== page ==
"Tariq, good sir, well met. Thank you again for your assistance. The Jarl was greatly pleased when I reported your success to him. What brings you here? Is there something I can help you with?"

"I truly hope so, Brother. You see, I have taken a job to clear a mine that had the misfortune to break into an ancient crypt. You amulet proved a blessing. However, I came to a point where I had to turn back, my task incomplete."

"Ah, I see! You are looking for Arkay's protection while you delve further into this tomb, I take it?"

"So astute to see so quickly, Brother. I appreciate a quick mind. A man in my profession learns to value fellows who think quickly and respond boldly. Yes, I require one who can hold off the dead until I can send them again to their rest, and then you can free them of whatever unclean power that defiles their peace."

Brother Verulus flushed from the praise, but hesitated still. "I don't know if I can help you. My duties keep me busy in Markarth."

"Yes, I imagine. I see you are the sole priest here to attend the dead and clean repair the crumbling stonework I've seen in the crypt. I am not an avaricious man, Brother. Gladly would I donate the treasure to be found within that place. Is there not a saying, 'Better an empty pocket than a full grave?'"

"Yes, I know that saying. Very well, I suppose the Jarl won't mind if I'm gone for a little while. Let me collect some things." Once the priest had what he needed, they walked together through the city, the market place, and to the stables. He was the butcher leading the trusting sacrifice to the slaughter; let the followers of Namira see and bring word to the priestess to make final preparations.

Brother Verulus wasn't much of a horseman, but Tariq put him on top of Nimat and instructed him just to hold on and stay on the riding pad. He attached Nimat's lead to Cairo's saddle, mounted, and off they went.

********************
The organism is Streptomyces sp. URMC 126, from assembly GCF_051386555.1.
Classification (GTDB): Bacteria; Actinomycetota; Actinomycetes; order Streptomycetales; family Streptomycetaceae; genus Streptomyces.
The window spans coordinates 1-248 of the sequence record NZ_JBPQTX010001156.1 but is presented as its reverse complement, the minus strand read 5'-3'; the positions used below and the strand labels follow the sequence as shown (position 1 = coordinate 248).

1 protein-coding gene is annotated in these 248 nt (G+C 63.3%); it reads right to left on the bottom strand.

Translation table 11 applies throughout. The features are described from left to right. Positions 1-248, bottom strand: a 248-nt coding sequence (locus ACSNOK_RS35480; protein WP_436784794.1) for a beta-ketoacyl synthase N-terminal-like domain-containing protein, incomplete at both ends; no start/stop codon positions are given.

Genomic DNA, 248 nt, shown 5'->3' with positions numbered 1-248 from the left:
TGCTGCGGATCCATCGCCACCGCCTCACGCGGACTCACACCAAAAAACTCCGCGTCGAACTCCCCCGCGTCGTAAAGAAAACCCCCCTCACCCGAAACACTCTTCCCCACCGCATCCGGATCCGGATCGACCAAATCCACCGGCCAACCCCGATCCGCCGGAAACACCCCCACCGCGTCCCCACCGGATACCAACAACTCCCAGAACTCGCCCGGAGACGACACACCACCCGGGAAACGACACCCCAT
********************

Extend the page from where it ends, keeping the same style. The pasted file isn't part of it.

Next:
They got to the tomb. The face of it looked as empty and as abandoned as he had left it. The dirt clearing before it untouched, not even swirl marks of the reeds or brooms that had swept away yesterday's hoofprints.

The draugr lay more or less where they had fallen. Brother Verulus was impressed at the number of dead. Progress through the tomb was slow as the priest insisted on performing rites over each body to prevent resurrection. They finally reached the seemingly dead-end room. "Is that all there is?" Brother Verulus asked.

"Not at all. There's a further passage behind this coffin," said Tariq. "Keeping it closed kept the others at rest until we could return."

"Oh, I see."

This time the coffin lid came off easily and Tariq leaned it against a wall. He led the way. They drew closer he could smell fresh bread, alcohol, and roasting meats and vegetables.

They entered the feast hall. Eola was immediately before them, smiling widely. Tariq looked over her head and saw that the room was quite full. Well, he had miscalculated slightly about how many could make it here in such a short time, but it didn't appear to be impossible numbers. He recognized the shopkeeper he'd bought his map from, the butcher from the market's open butcher stall and, sadly, Banning from the stables. That was a pity; he'd appreciated the man's skill with training dogs. There were a pair of guardsmen that looked vaguely familiar, and the quality of their uniform marked them as palace guards. A couple regular guards, an Altmer mage and a Bosmer mage, and a random assortment of mercs and regular citizens.

Brother Verulus, staring horrified at Eola, stammered, "Who … who are you? What's going on?"

"Priest of Arkay, I'm your friend," she purred, casting her allure spell.